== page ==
Found a nice little article about ethanol in small engines and how the water seperates out if gas sits for a while which is what probably happened to me.
" 'I wish they'd give us our old gas back.”
That's the consensus from local small-motor mechanics, including John Ferullo, owner of Advanced Power Equipment
in East Lyme, who have been seeing a major influx in business over the past few years, ever since the state started mandating ethanol in the gasoline sold in Connecticut.
Ethanol, often made from corn sugars, is a colorless alcohol fuel that, by law, makes up 10 percent of the product dispensed at Connecticut gasoline pumps.
Ethanol makes a mess of small motors, such as the lawn mowers, snow blowers, trimmers, chain saws and leaf blowers that Ferullo's shop services.
”It's driving us crazy,” said Ferullo. “Now it's to the point that seven to eight machines out of 10 that we service
have fuel issues.”
Ethanol messes with smaller engines because of its tendency to attract moisture over time, local mechanics said. The result is that carburetors get clogged with a crusty film that must be cleaned out if gas is left in the machine too long - and, in some cases, the carburetor must be replaced entirely.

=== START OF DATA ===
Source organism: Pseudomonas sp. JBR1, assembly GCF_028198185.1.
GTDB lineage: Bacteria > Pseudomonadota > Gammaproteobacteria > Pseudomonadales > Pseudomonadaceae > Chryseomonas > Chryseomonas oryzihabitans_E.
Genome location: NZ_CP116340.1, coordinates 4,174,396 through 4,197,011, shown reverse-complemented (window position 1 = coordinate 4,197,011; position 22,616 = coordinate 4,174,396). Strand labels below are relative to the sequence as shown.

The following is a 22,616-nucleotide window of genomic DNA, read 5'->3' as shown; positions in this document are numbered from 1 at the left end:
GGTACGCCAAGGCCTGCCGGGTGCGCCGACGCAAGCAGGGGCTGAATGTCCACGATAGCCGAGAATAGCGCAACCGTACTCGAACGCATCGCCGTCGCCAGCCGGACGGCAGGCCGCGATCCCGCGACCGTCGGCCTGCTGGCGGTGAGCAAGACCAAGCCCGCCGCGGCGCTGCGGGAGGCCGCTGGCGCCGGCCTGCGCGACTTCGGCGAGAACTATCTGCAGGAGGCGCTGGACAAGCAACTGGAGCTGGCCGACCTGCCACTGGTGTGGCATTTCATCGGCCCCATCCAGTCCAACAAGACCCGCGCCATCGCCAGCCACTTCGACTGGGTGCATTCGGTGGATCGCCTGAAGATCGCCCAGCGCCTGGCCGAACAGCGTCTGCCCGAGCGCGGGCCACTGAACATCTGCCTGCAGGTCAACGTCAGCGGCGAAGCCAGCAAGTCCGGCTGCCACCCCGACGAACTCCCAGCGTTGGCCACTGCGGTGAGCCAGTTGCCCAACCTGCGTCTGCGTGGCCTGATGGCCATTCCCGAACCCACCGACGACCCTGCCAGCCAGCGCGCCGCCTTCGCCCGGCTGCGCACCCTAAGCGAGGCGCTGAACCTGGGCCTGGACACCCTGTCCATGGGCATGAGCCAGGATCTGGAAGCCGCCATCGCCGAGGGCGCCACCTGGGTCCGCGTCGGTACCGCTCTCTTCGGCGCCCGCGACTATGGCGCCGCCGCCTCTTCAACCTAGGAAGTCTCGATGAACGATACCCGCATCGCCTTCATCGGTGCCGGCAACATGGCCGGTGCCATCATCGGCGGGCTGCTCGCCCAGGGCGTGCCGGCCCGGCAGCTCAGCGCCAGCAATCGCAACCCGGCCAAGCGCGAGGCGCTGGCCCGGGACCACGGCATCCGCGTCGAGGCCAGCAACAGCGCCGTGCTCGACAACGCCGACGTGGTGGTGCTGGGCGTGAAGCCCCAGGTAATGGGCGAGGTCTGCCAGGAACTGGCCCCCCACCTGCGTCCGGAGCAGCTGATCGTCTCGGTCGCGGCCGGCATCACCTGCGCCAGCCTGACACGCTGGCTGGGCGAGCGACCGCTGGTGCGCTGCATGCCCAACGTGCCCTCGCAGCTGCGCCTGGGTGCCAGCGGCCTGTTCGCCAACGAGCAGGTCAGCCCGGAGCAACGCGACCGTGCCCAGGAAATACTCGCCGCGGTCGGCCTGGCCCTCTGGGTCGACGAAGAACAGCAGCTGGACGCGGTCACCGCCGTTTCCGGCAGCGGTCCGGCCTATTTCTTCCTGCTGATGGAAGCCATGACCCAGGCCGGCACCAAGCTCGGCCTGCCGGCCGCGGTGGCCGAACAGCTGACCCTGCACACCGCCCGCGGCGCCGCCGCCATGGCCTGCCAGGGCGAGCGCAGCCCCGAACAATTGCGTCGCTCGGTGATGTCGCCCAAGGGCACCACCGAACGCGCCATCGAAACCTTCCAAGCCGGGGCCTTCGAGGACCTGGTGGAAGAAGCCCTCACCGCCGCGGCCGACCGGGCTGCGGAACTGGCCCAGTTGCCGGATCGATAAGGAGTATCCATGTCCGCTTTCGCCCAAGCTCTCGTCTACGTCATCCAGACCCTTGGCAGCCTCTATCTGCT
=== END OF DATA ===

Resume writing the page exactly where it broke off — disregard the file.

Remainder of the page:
”The fuel goes stale quickly,” Ferullo said. “It turns into a kind of shellac in the carburetor.”
If left over a long period, gasoline, oil and ethanol will start separating from one another in the gas tank and the whole carburetor body of a smaller motor
will start corroding, mechanics said. With oil sinking to the bottom, the engine may not get proper lubrication, he said.
In the past, letting gas sit in a machine with a small motor
wasn't a problem, but now homeowners are looking at a big repair bill - about $100 for lawnmowers -
on motorcycle engines with carburetor problems run $150 to $200."